Amid the global transition to electric vehicles, EV makers are moving fast to set up charging infrastructure in Korea not only to increase their sales but to gain dominance in a country where a no clear market leader has surfaced yet.
For automakers, building recharging points, which are still in the nascent stage here in terms of both numbers and maintenance, has become pivotal to overcome EVs’ general and biggest weakness –- a short driving range.
According to the government data, there were some 70,000 EV chargers including 54,000 slow chargers for 17,7000 EVs that run in the country as of June.
Market insiders viewed that for automakers, a fierce race to build dense EV charging infrastructure will decide who takes the lead in the local EV market.
According to the industry, Tesla, which runs around 184,000 charging stations in the US, owns some 55 percent of market share when it comes to high-speed chargers. It currently operates around 30 charging stations in Korea.
In Korea, setting up EV charging access has been mainly led by the government due to low profitability for companies as the demand is still not high.
But in February, the government released a plan to allow companies to set up fast charging stations on land that owned by the public institutions.
Authorities said they also consider additionally installing EV chargers at all of the around 12,000 gas stations across the country.
The country’s largest automaker Hyundai Motor Group has been operating 12 high speed charging stations called E-Pit. Hyundai Motor’s Ioniq 5 and Kia EV6 models can be charged up to 80 percent in 18 minutes at the stations.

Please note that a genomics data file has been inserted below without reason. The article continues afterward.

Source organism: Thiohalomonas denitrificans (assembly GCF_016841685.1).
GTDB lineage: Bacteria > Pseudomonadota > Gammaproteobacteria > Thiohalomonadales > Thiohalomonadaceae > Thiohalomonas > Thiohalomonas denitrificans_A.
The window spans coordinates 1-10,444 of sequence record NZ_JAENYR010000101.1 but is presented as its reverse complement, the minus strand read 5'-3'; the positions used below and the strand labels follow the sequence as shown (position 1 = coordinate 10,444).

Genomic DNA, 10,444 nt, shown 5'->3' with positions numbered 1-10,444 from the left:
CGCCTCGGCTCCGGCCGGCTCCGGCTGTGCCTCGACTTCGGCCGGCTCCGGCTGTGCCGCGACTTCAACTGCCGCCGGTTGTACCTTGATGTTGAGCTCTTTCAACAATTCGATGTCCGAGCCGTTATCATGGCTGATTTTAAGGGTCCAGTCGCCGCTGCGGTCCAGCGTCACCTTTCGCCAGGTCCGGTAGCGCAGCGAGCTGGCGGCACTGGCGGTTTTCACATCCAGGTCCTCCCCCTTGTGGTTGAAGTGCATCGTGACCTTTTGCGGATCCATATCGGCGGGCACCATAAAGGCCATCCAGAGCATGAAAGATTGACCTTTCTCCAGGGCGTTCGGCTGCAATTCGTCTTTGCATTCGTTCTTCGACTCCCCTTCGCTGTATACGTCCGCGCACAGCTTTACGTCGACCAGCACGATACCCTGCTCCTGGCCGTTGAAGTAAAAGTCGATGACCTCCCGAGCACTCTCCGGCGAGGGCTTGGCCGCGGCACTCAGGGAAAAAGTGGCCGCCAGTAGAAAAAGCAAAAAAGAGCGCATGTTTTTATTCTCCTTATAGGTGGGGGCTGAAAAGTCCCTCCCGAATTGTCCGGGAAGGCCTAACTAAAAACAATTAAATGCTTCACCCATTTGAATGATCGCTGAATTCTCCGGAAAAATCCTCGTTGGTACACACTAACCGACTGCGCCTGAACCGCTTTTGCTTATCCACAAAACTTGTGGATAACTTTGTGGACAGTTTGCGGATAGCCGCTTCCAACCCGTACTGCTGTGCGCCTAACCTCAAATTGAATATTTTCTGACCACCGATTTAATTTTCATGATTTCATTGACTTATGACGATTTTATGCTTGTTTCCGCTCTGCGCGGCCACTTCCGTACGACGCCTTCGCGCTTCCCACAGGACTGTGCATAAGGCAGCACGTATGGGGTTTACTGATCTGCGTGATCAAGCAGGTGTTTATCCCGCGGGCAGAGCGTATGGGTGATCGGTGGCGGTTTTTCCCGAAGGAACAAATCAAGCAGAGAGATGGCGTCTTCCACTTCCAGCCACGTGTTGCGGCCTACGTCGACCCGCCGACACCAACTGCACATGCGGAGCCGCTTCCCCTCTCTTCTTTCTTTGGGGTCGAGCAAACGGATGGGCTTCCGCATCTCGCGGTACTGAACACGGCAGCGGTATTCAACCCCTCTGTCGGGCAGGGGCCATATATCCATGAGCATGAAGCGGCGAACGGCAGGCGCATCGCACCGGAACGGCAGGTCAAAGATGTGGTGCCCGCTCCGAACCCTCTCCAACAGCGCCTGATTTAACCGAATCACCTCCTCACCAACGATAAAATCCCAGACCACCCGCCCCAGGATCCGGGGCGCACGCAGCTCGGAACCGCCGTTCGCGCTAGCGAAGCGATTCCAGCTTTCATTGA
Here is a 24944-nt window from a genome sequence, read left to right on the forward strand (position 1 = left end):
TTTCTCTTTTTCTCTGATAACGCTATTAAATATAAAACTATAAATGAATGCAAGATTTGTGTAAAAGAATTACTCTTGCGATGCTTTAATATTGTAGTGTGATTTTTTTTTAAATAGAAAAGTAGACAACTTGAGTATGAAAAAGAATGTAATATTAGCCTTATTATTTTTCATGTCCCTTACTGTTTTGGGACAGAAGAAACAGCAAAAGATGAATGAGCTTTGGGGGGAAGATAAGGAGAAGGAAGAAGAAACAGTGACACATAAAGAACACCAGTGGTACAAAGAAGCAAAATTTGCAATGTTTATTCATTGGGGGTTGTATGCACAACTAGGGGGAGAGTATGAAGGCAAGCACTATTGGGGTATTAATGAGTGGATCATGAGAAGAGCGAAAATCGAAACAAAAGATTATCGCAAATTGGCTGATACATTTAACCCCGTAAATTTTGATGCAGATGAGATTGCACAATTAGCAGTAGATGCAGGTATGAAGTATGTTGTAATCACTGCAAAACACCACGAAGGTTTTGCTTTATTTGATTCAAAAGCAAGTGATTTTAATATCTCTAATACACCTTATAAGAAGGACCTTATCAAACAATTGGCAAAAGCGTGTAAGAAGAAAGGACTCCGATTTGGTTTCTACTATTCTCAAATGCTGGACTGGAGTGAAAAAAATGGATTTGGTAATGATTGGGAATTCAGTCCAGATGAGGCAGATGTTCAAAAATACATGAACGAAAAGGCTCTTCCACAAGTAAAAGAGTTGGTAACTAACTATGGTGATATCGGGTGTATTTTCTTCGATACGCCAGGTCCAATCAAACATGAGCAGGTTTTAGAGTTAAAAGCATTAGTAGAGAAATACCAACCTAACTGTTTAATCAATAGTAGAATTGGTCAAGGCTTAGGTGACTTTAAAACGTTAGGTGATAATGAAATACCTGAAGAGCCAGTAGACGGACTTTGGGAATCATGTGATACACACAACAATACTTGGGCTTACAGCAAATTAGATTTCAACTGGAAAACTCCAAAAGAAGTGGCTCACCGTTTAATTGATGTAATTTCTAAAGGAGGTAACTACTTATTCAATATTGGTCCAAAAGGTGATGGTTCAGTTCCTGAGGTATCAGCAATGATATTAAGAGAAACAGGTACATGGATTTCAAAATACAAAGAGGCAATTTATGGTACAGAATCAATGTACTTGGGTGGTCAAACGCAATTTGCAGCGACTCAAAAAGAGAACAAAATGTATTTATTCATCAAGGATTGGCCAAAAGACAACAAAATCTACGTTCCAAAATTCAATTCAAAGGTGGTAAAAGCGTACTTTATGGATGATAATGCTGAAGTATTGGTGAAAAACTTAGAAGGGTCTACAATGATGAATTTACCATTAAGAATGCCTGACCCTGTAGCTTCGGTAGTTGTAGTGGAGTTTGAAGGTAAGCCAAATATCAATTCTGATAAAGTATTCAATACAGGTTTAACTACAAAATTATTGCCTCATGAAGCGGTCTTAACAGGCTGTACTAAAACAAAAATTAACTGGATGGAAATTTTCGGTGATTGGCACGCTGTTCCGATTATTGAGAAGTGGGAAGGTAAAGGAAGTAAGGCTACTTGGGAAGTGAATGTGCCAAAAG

Earlier this week, the Korean automaker opened a new E-Pit in Daejeon, filled with four 260kW super-fast chargers and two 100 kW fast chargers. EVs from other brands that use DC Combo 1 type can be charged here as well.
Meanwhile, foreign car brands have been also accelerating setting up EV charging infrastructure along with price competitive benefits.
Volkswagen Group, which owns Audi, Volkswagen and Porsche under its wing, has unveiled a plan that by the year-end, it would set up EV charging stations where its brand users can receive an up to 30 percent discount. The chargers will also be open to EVs from other brands.
The group said it would open 500 charging stations by 2025 across Korea that offer both slow and fast chargers.
Porsche Korea, which shipped the second highest number of pure EVs in Korea as an imported carmaker last year, has built 100 slow chargers out of 250 planned for installation by 2025.
“Expanding the number of fast chargers for EVs not only costs a lot of money -- about 20 times more expensive than slow chargers -- but installation is also very complicated technically. Despite such hurdles, the automakers setting up EV charging access first will be closely related to the number of sales because they’re inseparable,” said Choi Woong-chul, professor of automotive engineering from Kookmin University.
By Kim Da-sol (email@example.com